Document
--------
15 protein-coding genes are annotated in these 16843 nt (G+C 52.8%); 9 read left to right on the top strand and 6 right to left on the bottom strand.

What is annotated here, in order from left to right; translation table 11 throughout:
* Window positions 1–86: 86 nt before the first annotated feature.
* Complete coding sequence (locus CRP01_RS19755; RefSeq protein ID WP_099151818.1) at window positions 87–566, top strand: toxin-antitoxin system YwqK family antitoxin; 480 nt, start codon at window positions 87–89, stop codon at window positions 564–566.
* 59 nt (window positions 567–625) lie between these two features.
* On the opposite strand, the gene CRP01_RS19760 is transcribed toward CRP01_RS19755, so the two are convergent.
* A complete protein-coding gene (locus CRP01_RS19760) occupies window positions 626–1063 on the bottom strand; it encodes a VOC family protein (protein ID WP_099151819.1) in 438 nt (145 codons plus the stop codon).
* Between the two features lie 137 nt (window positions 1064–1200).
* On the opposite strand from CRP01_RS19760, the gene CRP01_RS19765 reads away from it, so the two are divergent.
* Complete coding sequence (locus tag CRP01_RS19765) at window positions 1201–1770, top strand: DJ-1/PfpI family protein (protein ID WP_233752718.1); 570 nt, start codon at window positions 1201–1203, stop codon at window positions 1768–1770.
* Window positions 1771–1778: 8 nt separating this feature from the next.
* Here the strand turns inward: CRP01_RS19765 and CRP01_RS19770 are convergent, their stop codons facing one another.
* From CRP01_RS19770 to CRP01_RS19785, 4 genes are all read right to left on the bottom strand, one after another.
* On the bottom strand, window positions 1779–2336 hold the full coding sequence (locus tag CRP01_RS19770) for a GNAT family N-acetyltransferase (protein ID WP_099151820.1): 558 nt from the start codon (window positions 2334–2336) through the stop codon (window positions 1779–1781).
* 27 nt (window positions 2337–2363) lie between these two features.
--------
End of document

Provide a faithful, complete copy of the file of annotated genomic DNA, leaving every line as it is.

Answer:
15 protein-coding genes are annotated in these 16843 nt (G+C 52.8%); 9 read left to right on the top strand and 6 right to left on the bottom strand.

What is annotated here, in order from left to right; translation table 11 throughout:
* Window positions 1–86: 86 nt before the first annotated feature.
* Complete coding sequence (locus CRP01_RS19755; RefSeq protein ID WP_099151818.1) at window positions 87–566, top strand: toxin-antitoxin system YwqK family antitoxin; 480 nt, start codon at window positions 87–89, stop codon at window positions 564–566.
* 59 nt (window positions 567–625) lie between these two features.
* On the opposite strand, the gene CRP01_RS19760 is transcribed toward CRP01_RS19755, so the two are convergent.
* A complete protein-coding gene (locus CRP01_RS19760) occupies window positions 626–1063 on the bottom strand; it encodes a VOC family protein (protein ID WP_099151819.1) in 438 nt (145 codons plus the stop codon).
* Between the two features lie 137 nt (window positions 1064–1200).
* On the opposite strand from CRP01_RS19760, the gene CRP01_RS19765 reads away from it, so the two are divergent.
* Complete coding sequence (locus tag CRP01_RS19765) at window positions 1201–1770, top strand: DJ-1/PfpI family protein (protein ID WP_233752718.1); 570 nt, start codon at window positions 1201–1203, stop codon at window positions 1768–1770.
* Window positions 1771–1778: 8 nt separating this feature from the next.
* Here the strand turns inward: CRP01_RS19765 and CRP01_RS19770 are convergent, their stop codons facing one another.
* From CRP01_RS19770 to CRP01_RS19785, 4 genes are all read right to left on the bottom strand, one after another.
* On the bottom strand, window positions 1779–2336 hold the full coding sequence (locus tag CRP01_RS19770) for a GNAT family N-acetyltransferase (protein ID WP_099151820.1): 558 nt from the start codon (window positions 2334–2336) through the stop codon (window positions 1779–1781).
* 27 nt (window positions 2337–2363) lie between these two features.